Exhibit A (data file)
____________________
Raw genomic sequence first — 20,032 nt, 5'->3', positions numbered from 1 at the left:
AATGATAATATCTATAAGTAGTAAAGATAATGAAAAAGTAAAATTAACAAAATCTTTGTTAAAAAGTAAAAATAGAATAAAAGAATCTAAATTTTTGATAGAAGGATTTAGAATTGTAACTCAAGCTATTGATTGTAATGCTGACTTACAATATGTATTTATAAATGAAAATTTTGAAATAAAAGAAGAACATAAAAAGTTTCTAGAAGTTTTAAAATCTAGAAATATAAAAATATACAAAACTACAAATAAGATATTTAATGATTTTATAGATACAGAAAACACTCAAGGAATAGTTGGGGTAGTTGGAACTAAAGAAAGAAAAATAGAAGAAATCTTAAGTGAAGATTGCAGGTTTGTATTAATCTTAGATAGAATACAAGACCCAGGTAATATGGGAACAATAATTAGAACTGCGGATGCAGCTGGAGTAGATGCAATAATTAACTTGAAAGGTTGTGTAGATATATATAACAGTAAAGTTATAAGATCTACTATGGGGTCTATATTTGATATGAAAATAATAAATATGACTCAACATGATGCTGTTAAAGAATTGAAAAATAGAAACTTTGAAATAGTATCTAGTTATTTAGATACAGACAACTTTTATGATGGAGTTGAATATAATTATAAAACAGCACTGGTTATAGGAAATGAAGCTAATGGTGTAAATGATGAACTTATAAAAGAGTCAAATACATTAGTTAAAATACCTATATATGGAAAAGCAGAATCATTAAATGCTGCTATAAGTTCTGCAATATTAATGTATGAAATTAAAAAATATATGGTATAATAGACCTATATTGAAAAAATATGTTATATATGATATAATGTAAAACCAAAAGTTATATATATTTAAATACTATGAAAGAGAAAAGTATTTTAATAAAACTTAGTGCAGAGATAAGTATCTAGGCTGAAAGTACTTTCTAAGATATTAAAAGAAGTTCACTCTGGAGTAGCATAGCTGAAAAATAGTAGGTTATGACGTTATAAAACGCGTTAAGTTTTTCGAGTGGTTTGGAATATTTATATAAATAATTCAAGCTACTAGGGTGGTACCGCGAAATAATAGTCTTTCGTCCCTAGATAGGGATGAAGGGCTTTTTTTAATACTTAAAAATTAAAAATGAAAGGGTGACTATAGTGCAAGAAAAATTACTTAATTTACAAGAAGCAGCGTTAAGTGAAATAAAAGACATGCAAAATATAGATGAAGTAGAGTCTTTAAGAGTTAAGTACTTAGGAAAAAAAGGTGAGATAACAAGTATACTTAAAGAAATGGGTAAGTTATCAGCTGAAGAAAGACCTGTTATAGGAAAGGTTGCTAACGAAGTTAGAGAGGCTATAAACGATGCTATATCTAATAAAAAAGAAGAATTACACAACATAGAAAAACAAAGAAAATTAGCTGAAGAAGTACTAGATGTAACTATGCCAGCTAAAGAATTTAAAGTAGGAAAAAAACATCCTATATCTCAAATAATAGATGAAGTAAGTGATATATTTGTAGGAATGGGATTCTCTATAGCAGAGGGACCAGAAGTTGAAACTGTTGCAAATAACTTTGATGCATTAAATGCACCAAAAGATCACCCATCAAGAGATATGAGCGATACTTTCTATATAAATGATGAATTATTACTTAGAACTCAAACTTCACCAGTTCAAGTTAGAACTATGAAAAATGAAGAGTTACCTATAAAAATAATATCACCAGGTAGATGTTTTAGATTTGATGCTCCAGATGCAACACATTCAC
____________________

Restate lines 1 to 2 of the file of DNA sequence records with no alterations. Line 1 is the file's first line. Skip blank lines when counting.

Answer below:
Raw genomic sequence first — 20,032 nt, 5'->3', positions numbered from 1 at the left:
AATGATAATATCTATAAGTAGTAAAGATAATGAAAAAGTAAAATTAACAAAATCTTTGTTAAAAAGTAAAAATAGAATAAAAGAATCTAAATTTTTGATAGAAGGATTTAGAATTGTAACTCAAGCTATTGATTGTAATGCTGACTTACAATATGTATTTATAAATGAAAATTTTGAAATAAAAGAAGAACATAAAAAGTTTCTAGAAGTTTTAAAATCTAGAAATATAAAAATATACAAAACTACAAATAAGATATTTAATGATTTTATAGATACAGAAAACACTCAAGGAATAGTTGGGGTAGTTGGAACTAAAGAAAGAAAAATAGAAGAAATCTTAAGTGAAGATTGCAGGTTTGTATTAATCTTAGATAGAATACAAGACCCAGGTAATATGGGAACAATAATTAGAACTGCGGATGCAGCTGGAGTAGATGCAATAATTAACTTGAAAGGTTGTGTAGATATATATAACAGTAAAGTTATAAGATCTACTATGGGGTCTATATTTGATATGAAAATAATAAATATGACTCAACATGATGCTGTTAAAGAATTGAAAAATAGAAACTTTGAAATAGTATCTAGTTATTTAGATACAGACAACTTTTATGATGGAGTTGAATATAATTATAAAACAGCACTGGTTATAGGAAATGAAGCTAATGGTGTAAATGATGAACTTATAAAAGAGTCAAATACATTAGTTAAAATACCTATATATGGAAAAGCAGAATCATTAAATGCTGCTATAAGTTCTGCAATATTAATGTATGAAATTAAAAAATATATGGTATAATAGACCTATATTGAAAAAATATGTTATATATGATATAATGTAAAACCAAAAGTTATATATATTTAAATACTATGAAAGAGAAAAGTATTTTAATAAAACTTAGTGCAGAGATAAGTATCTAGGCTGAAAGTACTTTCTAAGATATTAAAAGAAGTTCACTCTGGAGTAGCATAGCTGAAAAATAGTAGGTTATGACGTTATAAAACGCGTTAAGTTTTTCGAGTGGTTTGGAATATTTATATAAATAATTCAAGCTACTAGGGTGGTACCGCGAAATAATAGTCTTTCGTCCCTAGATAGGGATGAAGGGCTTTTTTTAATACTTAAAAATTAAAAATGAAAGGGTGACTATAGTGCAAGAAAAATTACTTAATTTACAAGAAGCAGCGTTAAGTGAAATAAAAGACATGCAAAATATAGATGAAGTAGAGTCTTTAAGAGTTAAGTACTTAGGAAAAAAAGGTGAGATAACAAGTATACTTAAAGAAATGGGTAAGTTATCAGCTGAAGAAAGACCTGTTATAGGAAAGGTTGCTAACGAAGTTAGAGAGGCTATAAACGATGCTATATCTAATAAAAAAGAAGAATTACACAACATAGAAAAACAAAGAAAATTAGCTGAAGAAGTACTAGATGTAACTATGCCAGCTAAAGAATTTAAAGTAGGAAAAAAACATCCTATATCTCAAATAATAGATGAAGTAAGTGATATATTTGTAGGAATGGGATTCTCTATAGCAGAGGGACCAGAAGTTGAAACTGTTGCAAATAACTTTGATGCATTAAATGCACCAAAAGATCACCCATCAAGAGATATGAGCGATACTTTCTATATAAATGATGAATTATTACTTAGAACTCAAACTTCACCAGTTCAAGTTAGAACTATGAAAAATGAAGAGTTACCTATAAAAATAATATCACCAGGTAGATGTTTTAGATTTGATGCTCCAGATGCAACACATTCAC